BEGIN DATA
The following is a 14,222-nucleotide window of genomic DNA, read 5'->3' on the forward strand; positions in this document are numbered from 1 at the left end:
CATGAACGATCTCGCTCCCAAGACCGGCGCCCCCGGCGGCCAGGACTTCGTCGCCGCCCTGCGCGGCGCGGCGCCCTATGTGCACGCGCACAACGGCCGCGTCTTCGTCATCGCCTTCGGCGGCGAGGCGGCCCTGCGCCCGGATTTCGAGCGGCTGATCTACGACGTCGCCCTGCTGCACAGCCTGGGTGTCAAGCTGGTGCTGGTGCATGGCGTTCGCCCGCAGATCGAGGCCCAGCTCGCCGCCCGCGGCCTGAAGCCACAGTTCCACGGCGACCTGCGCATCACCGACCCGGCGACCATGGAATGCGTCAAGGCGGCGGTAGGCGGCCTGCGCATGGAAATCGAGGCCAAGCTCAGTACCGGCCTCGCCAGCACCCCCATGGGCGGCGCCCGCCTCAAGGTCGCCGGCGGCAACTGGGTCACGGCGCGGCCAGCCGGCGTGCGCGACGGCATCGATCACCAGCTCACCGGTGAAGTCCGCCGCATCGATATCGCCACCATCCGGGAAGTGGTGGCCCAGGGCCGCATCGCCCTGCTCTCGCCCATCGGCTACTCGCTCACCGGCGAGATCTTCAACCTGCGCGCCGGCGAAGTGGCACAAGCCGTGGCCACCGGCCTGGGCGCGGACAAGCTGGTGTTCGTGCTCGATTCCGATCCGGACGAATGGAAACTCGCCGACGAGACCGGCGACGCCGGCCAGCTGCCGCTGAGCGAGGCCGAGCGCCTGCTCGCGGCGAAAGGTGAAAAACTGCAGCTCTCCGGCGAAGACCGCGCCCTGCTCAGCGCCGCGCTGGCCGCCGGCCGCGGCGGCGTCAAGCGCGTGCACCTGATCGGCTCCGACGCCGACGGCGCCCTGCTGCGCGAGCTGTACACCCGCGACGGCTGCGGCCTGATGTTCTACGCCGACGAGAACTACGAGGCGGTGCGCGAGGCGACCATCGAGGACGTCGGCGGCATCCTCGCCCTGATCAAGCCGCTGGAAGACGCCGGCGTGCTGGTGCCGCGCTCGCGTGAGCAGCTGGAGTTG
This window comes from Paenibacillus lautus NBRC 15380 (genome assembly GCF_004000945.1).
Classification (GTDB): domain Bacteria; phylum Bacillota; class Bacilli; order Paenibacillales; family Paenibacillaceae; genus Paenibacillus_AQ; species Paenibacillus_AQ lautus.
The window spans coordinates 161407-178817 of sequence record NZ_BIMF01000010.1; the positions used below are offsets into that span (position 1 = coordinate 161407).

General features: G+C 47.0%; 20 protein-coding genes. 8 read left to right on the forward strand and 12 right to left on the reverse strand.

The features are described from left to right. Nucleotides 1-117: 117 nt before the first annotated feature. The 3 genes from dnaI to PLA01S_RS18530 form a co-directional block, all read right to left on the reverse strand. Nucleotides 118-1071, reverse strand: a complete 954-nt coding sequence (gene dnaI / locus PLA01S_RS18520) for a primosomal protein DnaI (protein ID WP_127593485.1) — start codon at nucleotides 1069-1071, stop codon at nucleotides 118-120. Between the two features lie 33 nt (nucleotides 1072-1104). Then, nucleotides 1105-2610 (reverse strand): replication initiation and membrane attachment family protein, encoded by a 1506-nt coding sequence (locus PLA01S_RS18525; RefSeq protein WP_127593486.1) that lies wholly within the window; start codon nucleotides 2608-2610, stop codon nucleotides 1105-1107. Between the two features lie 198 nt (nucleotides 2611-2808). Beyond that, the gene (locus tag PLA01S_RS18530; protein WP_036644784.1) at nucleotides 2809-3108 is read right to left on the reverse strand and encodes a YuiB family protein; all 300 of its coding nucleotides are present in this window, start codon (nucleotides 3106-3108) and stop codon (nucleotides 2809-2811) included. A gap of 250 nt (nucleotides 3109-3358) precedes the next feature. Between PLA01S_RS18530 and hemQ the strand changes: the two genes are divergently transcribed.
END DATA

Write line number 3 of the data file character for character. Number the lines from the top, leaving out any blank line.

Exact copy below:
This window comes from Paenibacillus lautus NBRC 15380 (genome assembly GCF_004000945.1).